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Low Carb Dog Food: What are Its Scientific Health Benefits?

After going on keto and learning how excessive carbs cause diabetes, I started wondering if the same health risks apply to my dog.

The answer is yes. In this article, I want to share the scientific research that suggests a low carb diet is healthier for dogs.

Low Carb Benefits

Avoid health risks · High carb fillers like rice and potato are used in dog food to reduce cost, but they also lead to health issues including diabetes and obesity.

It may affect you · New research suggests that if a dog has diabetes, there is an increased risk that its owner will too. A study of 208,980 dog parents showed those who had a dog with diabetes had a 38% greater likelihood of developing type 2 diabetes themselves.

Improved lifespan · Our low carb recipes offer a vet formulated species-appropriate diet shown to improve several health biomarkers associated with increased lifespan.

The controversy

Have you ever read the ingredients in dog food? You'd think it was 90% meat by the way it's advertised. However, the nutritional label tells a different story.

Dog food is a medley of ingredients—from chicken, eggs, beef liver, carrots to pumpkins—even seaweed finds its way into our recipes. All of these ingredients provide essential nutrients when included in the right amounts.

But when included in excessive amounts, carbohydrates should be of concern to health conscious pet parents. If you look at the Guaranteed Analysis on a pet food label, carbs can make up to 70% of the recipe.

In this article, I'll provide growing evidence that low carb dog food may offer health benefits to exted your dog's lifespan.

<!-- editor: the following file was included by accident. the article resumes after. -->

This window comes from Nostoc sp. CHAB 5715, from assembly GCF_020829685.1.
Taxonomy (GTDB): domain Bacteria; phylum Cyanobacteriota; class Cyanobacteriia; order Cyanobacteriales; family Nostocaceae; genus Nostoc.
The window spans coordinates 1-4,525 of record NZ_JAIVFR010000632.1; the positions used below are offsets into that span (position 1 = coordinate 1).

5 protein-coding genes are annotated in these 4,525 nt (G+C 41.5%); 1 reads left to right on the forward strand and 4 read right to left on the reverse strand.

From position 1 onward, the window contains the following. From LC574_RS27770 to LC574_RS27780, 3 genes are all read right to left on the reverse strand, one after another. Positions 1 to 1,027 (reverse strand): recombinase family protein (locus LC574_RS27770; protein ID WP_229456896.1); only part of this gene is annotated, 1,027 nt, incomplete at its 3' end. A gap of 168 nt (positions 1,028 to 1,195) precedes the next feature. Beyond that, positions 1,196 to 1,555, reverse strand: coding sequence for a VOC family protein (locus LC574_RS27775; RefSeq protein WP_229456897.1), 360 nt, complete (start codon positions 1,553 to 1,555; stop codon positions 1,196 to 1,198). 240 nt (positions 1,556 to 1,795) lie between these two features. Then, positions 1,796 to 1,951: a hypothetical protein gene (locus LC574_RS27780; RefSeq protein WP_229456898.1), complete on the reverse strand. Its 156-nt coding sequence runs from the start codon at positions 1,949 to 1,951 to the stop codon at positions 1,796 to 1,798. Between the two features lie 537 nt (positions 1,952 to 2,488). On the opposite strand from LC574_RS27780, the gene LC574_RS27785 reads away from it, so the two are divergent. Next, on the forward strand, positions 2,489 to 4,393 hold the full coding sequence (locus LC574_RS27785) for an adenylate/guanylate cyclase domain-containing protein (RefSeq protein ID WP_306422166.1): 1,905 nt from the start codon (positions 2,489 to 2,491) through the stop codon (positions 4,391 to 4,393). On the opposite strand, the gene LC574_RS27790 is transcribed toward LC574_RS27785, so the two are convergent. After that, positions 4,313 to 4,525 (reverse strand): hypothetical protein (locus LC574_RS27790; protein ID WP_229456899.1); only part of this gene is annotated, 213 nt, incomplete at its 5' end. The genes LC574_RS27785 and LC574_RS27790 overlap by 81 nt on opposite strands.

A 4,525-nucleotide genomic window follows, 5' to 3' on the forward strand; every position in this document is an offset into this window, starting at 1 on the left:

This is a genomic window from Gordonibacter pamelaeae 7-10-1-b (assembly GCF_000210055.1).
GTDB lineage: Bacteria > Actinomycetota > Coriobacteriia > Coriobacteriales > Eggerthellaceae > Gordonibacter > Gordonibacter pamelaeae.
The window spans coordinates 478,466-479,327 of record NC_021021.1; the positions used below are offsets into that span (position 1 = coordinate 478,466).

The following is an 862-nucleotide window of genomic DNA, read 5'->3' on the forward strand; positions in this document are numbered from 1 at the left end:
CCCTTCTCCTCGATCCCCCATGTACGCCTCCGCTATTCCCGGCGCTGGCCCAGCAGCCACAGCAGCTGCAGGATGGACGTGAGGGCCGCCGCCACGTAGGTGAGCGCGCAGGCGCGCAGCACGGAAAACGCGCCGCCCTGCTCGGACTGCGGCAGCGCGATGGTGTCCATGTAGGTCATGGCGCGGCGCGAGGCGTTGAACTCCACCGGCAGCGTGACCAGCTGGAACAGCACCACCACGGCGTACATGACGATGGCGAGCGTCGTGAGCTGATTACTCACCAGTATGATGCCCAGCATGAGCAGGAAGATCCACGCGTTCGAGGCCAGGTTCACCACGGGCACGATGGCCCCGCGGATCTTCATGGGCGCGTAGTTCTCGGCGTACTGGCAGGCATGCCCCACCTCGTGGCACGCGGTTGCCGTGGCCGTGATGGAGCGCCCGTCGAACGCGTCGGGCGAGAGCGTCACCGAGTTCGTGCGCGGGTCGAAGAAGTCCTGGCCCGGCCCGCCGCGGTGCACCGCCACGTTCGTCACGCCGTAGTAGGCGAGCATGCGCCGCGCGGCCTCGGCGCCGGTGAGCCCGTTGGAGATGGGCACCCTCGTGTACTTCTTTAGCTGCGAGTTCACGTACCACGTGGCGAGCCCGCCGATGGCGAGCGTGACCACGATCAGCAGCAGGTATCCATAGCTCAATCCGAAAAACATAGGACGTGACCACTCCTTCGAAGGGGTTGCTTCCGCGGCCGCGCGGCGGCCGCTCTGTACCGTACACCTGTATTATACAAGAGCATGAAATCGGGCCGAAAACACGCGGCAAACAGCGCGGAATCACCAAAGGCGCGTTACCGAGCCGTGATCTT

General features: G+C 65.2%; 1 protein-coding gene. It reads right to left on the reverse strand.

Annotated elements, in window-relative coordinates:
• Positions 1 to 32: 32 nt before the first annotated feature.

In fact, we believe there's sufficient research to suggest a carbohydrate level greater than 30% of a dog's diet can lead to diabetes, obesity, thyroid disease and more.

But not everyone agrees.

Most other dog foods—yes, even the fresh brands—are packed with high carb fillers like rice and potatoes. The reason is obvious: profit. Carbohydrates are a cheap filler ingredient to bulk up their dog food.

But are we right? Is low carb dog food best for dogs? And if so, what are the health considerations?

What's considered low carb dog food?

Before we dive in, let's establish some basics. There are three types of macronutrients in food: protein, fats and carbohydrates. It's the ratio of these three macros that determine the nutritional profile of any dog food.

Even though dogs are known as carnivores, they actually eat all three macronutrients in the wild. Dogs are actually classified by scientists as omnivores—naturally eating berries, wild fruits and vegetables. Essentially, anything they can scavenge.

That said, the ancestral canine diet contained very limited carbohydrates. A dog's predecessor, the wolf, has a diet consisting of 54% protein, 45% fat and only 1% carbohydrates [*].

While dogs can benefit from nutrient-rich complex carbs like broccoli or carrots, simple carbs that need to be cooked like rice or potatoes are not naturally eaten.

Yet commercial dog foods often contain 40% to 70% carbs in their recipe. Even worse, they're often simple carbs like rice and potato that provide minimal nutritional value.

The best low carb dog foods have a much lower carb content—less than 30% carbs to start—and often as little as 10% to 15% net carbs. By reducing the carb content, there's more room for nutrition-dense foods that don't spike blood glucose levels.

Why high carbs are dangerous

Many people believe all calories are the same, but research over the past decade proves that's inaccurate [*].

For instance, 350 calories from fat and protein have minimal impact on blood glucose, whereas 350 cal from ½ cup sugar would cause a dangerous insulin spike.

Did you know: carbohydrates are simply chains of sugar molecules.

Even broccoli is digested down into sugar molecules (plus some beneficial nutrients we'll discuss later).

After your dog eats carbs, insulin is produced to transport them to cells for energy. But when too many carbs are in your dog's body, an overflow occurs that stores them as fat.

If your dog is overweight, it's possible they have too many carbs in their diet.

What carbs are added to dog food?

Some plants like broccoli, carrots and other vegetables provide a valuable source of nutrients. These all contain highly digestible vitamins and minerals needed to stay healthy. The nutritional benefits outweigh the carb content.